Frida Farm BM drawings
At Bar Brillo Frida is exhibiting a series of drawings and a couple of oil paintings.
The series of drawings are depicting members of the Baader–Meinhof Group.
In a time when we look at terrorism with different perspective the Baader–Meinhof Group or Baader–Meinhof Gang is interesting to investigate further. Persons like Andreas Baader and Ulrike Meinhof were not only considered villains, but also came to achieve a kind of cult status for many. The group never used these names to refer to itself, since it viewed itself as a co-founded group consisting of numerous members and not a group with two figureheads.
Frida Farm is interested in the phenomena of The terrorist and if the word now has a different meaning, but also of her own conception of terrorism (and especially the Baader–Meinhof Group) and the semantics of the word.
Frida about the series of drawings at Bar Brillo
“What I was thinking when I made the drawings was that Baader Meinhof was like rock stars to me in my teens and they had support among civilians in Europe when they were active. Even today, I can understand them without being behind their methods. They are somehow human to me in a different way than contemporary terrorists like Breivik and Akilov who to me (and the majority I guess) seem completely grotesque. I think every time has its kind of terror. From my perspective, terrorism used to be better. When I drew Baader Meinhof, I thought they looked like me and my brother.”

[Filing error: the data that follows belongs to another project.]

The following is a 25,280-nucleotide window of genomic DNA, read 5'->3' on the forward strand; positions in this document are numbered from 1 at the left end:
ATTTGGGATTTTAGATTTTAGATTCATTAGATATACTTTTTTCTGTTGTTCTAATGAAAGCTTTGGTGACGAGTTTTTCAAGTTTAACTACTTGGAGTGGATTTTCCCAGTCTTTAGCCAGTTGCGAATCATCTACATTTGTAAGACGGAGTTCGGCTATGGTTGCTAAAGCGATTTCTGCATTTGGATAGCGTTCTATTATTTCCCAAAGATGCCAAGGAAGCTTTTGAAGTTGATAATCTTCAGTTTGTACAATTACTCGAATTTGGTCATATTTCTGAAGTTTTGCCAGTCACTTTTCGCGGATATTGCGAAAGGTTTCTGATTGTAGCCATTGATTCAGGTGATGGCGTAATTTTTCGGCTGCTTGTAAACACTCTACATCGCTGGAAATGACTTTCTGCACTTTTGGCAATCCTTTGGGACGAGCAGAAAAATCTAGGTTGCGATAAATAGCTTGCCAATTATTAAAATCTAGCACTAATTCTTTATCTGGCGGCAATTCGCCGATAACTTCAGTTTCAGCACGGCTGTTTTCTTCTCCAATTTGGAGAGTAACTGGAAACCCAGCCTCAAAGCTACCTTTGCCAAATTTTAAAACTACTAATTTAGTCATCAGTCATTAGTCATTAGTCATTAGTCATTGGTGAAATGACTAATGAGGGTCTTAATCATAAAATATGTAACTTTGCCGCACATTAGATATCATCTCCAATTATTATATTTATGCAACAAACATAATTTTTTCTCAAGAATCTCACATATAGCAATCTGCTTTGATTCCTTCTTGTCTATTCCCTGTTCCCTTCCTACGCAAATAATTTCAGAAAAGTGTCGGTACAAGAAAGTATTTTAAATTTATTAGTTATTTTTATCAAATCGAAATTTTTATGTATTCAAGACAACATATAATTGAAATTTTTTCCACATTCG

About Frida Farm
Frida Farm, born in 1975, lives and works in Stockholm. Contemporary, massproduced objects form a recurring theme in her paintings, objects designed to be forced upon the consumer. These are juxtaposed with painstakingly painted rubbish. Failures, defects and the estranged are portrayed with respect and dignity, as though they were as sensitive as the mouth of a baby. Eight years ago, Farm lost her friend in an accident. She could not bear the loss and injustice, and in a kind of aggressive disqualification of fact, she began to produce drawings in which the friend looked as life-like as possible. Her friend and their discussions were kept alive by the drawings, which today number several hundred. “Buddha honored the dignity of letting go, but for me the word dignified has always meant resistance, never acceptance” Farm says.